From Charles Dickens to countless modern works, including some of my own stories, orphans are among the most common characters in fiction. I find this especially true in fantasy – so much so that The Orphan might have its own place among the pantheon of other iconic fantasy figures such as The Soldier, The Peasant, The King. But at what point do these figures become bland labels that define the character more than his or her actual traits?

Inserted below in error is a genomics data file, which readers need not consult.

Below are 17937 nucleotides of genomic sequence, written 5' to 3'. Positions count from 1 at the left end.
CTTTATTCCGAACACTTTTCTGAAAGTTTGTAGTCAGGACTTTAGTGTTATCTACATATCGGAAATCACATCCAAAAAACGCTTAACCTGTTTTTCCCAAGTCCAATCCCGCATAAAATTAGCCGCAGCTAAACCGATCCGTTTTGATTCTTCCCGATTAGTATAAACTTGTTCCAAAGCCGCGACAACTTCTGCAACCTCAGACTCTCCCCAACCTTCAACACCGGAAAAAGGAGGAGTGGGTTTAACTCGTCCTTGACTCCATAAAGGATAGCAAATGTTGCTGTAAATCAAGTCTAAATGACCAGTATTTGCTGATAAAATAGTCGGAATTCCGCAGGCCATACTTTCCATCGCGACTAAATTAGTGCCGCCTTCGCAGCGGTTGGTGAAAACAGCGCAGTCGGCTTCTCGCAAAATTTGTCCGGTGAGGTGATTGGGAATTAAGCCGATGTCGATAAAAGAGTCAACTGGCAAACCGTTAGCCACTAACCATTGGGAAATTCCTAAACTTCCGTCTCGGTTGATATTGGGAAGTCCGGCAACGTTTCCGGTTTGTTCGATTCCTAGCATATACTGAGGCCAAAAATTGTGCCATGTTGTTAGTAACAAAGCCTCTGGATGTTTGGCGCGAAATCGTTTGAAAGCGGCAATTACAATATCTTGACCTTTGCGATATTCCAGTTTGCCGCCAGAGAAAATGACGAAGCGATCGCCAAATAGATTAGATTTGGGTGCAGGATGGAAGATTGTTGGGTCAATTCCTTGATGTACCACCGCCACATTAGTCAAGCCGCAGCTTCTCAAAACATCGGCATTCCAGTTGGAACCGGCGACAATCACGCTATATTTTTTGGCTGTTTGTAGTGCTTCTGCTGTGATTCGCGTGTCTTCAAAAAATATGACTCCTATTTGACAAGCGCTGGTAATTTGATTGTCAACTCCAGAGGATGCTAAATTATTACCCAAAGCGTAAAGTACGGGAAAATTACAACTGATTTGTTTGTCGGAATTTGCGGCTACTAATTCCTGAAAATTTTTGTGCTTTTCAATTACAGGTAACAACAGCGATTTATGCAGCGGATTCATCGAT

Fantasy, a genre that so often pulls characters from the grab bag of tropes on display in either The Lord of the Rings or Chaucer’s Canterbury Tales, has received countless literary complaints over its apparent lack of variety. When a book’s first act describes a backwoods young farmer – unwise to the ways of the world (and obviously having some convenient prior experience with weapons via hunting) – I automatically assume that said farmer will be sitting on a throne before the end. Continue reading